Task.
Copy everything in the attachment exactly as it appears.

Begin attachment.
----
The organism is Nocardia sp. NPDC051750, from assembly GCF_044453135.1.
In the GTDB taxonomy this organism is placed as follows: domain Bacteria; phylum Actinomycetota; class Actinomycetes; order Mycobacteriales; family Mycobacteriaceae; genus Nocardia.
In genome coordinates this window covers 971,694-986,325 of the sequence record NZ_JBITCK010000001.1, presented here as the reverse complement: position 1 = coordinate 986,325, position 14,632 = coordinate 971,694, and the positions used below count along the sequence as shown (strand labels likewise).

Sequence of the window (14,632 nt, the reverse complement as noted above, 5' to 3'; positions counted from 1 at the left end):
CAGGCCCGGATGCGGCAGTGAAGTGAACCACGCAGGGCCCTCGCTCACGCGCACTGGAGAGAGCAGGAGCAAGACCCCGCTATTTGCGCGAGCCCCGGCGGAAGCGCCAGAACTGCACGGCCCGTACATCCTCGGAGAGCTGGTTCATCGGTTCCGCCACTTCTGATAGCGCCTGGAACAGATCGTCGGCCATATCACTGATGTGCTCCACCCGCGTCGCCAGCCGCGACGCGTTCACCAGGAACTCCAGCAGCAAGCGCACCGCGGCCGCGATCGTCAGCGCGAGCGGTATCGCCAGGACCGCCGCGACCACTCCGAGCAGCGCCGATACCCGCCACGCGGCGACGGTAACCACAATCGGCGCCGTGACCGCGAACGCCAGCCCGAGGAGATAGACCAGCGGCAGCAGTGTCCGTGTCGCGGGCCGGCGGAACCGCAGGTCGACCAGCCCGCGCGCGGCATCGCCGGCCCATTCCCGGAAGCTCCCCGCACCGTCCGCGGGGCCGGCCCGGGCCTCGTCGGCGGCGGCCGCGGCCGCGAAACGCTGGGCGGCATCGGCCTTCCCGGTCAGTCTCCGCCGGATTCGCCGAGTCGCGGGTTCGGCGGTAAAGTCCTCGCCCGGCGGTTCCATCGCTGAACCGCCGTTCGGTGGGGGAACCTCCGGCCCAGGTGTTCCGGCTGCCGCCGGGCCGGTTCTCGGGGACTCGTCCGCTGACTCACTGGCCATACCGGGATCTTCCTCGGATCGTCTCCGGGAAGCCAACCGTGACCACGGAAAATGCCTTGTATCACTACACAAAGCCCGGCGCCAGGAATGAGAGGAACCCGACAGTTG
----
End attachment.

The organism is Nocardia sp. NPDC051750, from assembly GCF_044453135.1.
In the GTDB taxonomy this organism is placed as follows: domain Bacteria; phylum Actinomycetota; class Actinomycetes; order Mycobacteriales; family Mycobacteriaceae; genus Nocardia.
In genome coordinates this window covers 971,694-986,325 of the sequence record NZ_JBITCK010000001.1, presented here as the reverse complement: position 1 = coordinate 986,325, position 14,632 = coordinate 971,694, and the positions used below count along the sequence as shown (strand labels likewise).

Sequence of the window (14,632 nt, the reverse complement as noted above, 5' to 3'; positions counted from 1 at the left end):
CAGGCCCGGATGCGGCAGTGAAGTGAACCACGCAGGGCCCTCGCTCACGCGCACTGGAGAGAGCAGGAGCAAGACCCCGCTATTTGCGCGAGCCCCGGCGGAAGCGCCAGAACTGCACGGCCCGTACATCCTCGGAGAGCTGGTTCATCGGTTCCGCCACTTCTGATAGCGCCTGGAACAGATCGTCGGCCATATCACTGATGTGCTCCACCCGCGTCGCCAGCCGCGACGCGTTCACCAGGAACTCCAGCAGCAAGCGCACCGCGGCCGCGATCGTCAGCGCGAGCGGTATCGCCAGGACCGCCGCGACCACTCCGAGCAGCGCCGATACCCGCCACGCGGCGACGGTAACCACAATCGGCGCCGTGACCGCGAACGCCAGCCCGAGGAGATAGACCAGCGGCAGCAGTGTCCGTGTCGCGGGCCGGCGGAACCGCAGGTCGACCAGCCCGCGCGCGGCATCGCCGGCCCATTCCCGGAAGCTCCCCGCACCGTCCGCGGGGCCGGCCCGGGCCTCGTCGGCGGCGGCCGCGGCCGCGAAACGCTGGGCGGCATCGGCCTTCCCGGTCAGTCTCCGCCGGATTCGCCGAGTCGCGGGTTCGGCGGTAAAGTCCTCGCCCGGCGGTTCCATCGCTGAACCGCCGTTCGGTGGGGGAACCTCCGGCCCAGGTGTTCCGGCTGCCGCCGGGCCGGTTCTCGGGGACTCGTCCGCTGACTCACTGGCCATACCGGGATCTTCCTCGGATCGTCTCCGGGAAGCCAACCGTGACCACGGAAAATGCCTTGTATCACTACACAAAGCCCGGCGCCAGGAATGAGAGGAACCCGACAGTTG